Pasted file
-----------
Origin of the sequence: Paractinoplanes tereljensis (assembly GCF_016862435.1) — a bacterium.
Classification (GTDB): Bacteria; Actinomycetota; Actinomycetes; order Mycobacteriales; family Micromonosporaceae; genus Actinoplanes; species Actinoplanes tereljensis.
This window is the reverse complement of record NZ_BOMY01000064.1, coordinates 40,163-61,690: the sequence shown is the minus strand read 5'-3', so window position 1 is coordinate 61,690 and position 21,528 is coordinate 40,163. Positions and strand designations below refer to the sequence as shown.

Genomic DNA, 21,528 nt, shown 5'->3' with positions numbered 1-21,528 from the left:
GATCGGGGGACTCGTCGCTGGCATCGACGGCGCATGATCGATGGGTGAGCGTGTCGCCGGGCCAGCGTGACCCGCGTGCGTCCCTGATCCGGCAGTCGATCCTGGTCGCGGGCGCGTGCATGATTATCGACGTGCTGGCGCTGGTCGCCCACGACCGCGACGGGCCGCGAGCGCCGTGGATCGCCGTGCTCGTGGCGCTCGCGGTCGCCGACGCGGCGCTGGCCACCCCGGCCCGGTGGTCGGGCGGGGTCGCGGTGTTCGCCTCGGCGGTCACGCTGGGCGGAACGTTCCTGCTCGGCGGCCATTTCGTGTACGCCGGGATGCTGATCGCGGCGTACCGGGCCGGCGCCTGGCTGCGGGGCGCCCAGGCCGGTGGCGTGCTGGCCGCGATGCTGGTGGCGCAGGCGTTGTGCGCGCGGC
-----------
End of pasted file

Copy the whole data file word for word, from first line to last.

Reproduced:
Origin of the sequence: Paractinoplanes tereljensis (assembly GCF_016862435.1) — a bacterium.
Classification (GTDB): Bacteria; Actinomycetota; Actinomycetes; order Mycobacteriales; family Micromonosporaceae; genus Actinoplanes; species Actinoplanes tereljensis.
This window is the reverse complement of record NZ_BOMY01000064.1, coordinates 40,163-61,690: the sequence shown is the minus strand read 5'-3', so window position 1 is coordinate 61,690 and position 21,528 is coordinate 40,163. Positions and strand designations below refer to the sequence as shown.

Genomic DNA, 21,528 nt, shown 5'->3' with positions numbered 1-21,528 from the left:
GATCGGGGGACTCGTCGCTGGCATCGACGGCGCATGATCGATGGGTGAGCGTGTCGCCGGGCCAGCGTGACCCGCGTGCGTCCCTGATCCGGCAGTCGATCCTGGTCGCGGGCGCGTGCATGATTATCGACGTGCTGGCGCTGGTCGCCCACGACCGCGACGGGCCGCGAGCGCCGTGGATCGCCGTGCTCGTGGCGCTCGCGGTCGCCGACGCGGCGCTGGCCACCCCGGCCCGGTGGTCGGGCGGGGTCGCGGTGTTCGCCTCGGCGGTCACGCTGGGCGGAACGTTCCTGCTCGGCGGCCATTTCGTGTACGCCGGGATGCTGATCGCGGCGTACCGGGCCGGCGCCTGGCTGCGGGGCGCCCAGGCCGGTGGCGTGCTGGCCGCGATGCTGGTGGCGCAGGCGTTGTGCGCGCGGC